I may be hard of hearing, but I’m definitely not deaf. With my new hearing aid, I can hear more than I ever have before. I can speak and therefore can give Don spoken commands, so why would I need him to respond to commands in sign language?
As I said in my last column, I’m not the loudest person in the room. But I do find myself in busy situations. A crowded market, a busy birthday party, or some music in the village. I can’t compete with that kind of noise. It costs me too much energy.
A few months after Don came to live with us, we were in the village when we came across a stage where singers were performing. Since it was outside and not too loud, we stopped to listen for a while. Good training for Don. I thought.... But he wasn’t listening to my commands. I wasn’t able to speak loud enough, so he couldn’t hear me. The training was therefore very short. We went further.
This is something that had to be solved. So I started to wonder if he would respond to signs. I learned some British Sign Language at the age of 5. Later I learned some American Sign Language, so it was easy for me to look online and find some useful Dutch signs.
Sit, Down, Wait, Here, Move, Bed, Finished and Speak. Those are commands I would use the most outside as well as in the house.
Since I had just successfully taught him to bark on command, I taught this command in sign language first.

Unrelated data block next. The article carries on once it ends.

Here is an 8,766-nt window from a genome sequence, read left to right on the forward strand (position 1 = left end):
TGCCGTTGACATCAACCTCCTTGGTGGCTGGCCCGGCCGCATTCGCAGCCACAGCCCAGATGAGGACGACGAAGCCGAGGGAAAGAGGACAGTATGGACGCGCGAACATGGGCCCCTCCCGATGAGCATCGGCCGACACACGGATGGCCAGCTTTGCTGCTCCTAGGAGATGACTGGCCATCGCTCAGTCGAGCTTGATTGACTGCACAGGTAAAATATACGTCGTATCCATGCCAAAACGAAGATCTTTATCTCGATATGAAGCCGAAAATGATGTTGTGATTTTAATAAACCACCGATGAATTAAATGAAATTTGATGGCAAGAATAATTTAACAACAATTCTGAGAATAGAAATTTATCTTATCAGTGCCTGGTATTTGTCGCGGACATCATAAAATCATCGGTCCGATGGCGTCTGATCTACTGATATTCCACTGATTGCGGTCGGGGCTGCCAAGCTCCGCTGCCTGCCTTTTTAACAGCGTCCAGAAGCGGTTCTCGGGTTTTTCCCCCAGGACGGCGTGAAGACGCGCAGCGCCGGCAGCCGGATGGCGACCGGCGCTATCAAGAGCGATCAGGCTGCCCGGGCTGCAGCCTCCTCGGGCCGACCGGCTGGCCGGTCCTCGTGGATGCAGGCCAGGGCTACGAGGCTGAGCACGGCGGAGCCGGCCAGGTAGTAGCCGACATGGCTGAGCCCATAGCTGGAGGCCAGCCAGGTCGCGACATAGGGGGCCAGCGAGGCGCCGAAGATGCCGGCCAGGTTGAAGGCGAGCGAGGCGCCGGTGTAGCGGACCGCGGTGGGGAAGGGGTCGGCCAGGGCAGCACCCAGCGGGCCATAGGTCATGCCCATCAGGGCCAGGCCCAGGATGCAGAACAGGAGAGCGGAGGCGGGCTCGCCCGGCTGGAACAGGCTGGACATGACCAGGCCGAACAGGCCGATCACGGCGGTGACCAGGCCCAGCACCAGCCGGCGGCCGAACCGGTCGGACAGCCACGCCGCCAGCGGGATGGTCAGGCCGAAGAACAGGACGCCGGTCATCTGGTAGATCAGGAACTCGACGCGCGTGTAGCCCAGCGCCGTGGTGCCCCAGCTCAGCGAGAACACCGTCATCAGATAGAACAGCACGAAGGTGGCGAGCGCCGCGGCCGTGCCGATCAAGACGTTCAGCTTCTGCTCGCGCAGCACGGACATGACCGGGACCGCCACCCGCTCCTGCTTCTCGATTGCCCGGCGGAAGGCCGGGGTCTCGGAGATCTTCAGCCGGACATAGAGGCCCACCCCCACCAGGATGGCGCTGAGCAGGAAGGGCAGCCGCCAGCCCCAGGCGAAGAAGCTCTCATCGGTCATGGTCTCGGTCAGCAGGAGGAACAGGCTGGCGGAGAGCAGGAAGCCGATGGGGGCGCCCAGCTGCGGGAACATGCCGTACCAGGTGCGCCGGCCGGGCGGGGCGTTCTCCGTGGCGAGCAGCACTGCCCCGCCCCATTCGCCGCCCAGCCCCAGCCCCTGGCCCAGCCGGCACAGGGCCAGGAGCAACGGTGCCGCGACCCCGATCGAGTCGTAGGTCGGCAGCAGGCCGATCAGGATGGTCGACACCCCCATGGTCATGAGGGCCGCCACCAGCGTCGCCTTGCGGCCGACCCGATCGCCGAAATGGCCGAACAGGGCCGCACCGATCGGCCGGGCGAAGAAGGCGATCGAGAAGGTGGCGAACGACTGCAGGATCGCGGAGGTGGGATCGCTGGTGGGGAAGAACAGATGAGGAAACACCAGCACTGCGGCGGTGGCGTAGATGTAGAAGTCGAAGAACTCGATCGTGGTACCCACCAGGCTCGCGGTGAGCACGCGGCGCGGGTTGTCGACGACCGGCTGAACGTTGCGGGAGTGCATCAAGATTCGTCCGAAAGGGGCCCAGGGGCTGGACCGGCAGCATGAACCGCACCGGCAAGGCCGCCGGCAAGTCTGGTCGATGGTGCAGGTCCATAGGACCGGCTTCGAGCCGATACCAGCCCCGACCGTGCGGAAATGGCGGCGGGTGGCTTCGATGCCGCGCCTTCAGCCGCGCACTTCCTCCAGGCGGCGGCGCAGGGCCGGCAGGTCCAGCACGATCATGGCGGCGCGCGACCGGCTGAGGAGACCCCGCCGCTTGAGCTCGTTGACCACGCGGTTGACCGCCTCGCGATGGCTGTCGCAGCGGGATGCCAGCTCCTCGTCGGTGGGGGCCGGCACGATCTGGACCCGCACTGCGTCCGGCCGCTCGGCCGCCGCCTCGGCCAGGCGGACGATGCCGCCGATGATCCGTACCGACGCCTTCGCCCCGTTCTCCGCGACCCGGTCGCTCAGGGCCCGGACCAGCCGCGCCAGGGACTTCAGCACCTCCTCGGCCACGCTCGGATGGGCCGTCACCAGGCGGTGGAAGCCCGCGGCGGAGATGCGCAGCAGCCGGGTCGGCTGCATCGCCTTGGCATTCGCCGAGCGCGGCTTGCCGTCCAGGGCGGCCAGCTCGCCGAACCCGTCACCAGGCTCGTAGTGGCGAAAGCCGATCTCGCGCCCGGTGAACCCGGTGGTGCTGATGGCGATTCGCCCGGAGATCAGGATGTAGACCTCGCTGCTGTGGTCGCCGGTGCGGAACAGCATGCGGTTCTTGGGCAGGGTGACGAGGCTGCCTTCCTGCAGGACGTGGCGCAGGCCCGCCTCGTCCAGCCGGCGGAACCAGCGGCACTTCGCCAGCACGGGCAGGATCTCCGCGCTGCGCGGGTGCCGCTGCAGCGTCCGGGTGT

The first step was to do spoken command training. If I said ‘speak’, he would bark and get a cookie. I then added the sign. Signing the command while combining it with the spoken command would teach him to associate both things with the same action. Barking. Every time he responded correctly to the combination of signing and speaking, he got a cookie. To finish the training, I needed him to respond to the sign without the spoken command. So I signed first, and followed it with the spoken command. The correct response was rewarded. I gradually increased the time between signing the command and physically saying it, until he eventually responded to the sign alone.
I followed the same process with all 8 commands. It took some time and patience, but he’s eager to learn and that makes training fun.
He became better at sign language than I initially expected. I have a very good friend who I refer to as my sister. We have the same illness, but the symptoms differ. Meaning she has more hearing loss than I do. Since we both struggle in busy places, we decided to take an online sign language class together. We faceTime every Monday and Friday afternoon and use a lot of signs during the conversation. When it’s time to hang up, we always sign the same thing to each other; ‘Bye Sis’. Don knows that once we hang up, he gets dinner. However, since those last two signs are used at the end of every conversation with my sister, they have become his sign for dinner. If he sees me sign it, he’s wiggling his tail and doing the dinner dance before I can push the end call button.
He’s a smart dog. He was trained at school in French and later learned Dutch and English. With sign language included, he speaks 4 languages.
In which language do you train your dog?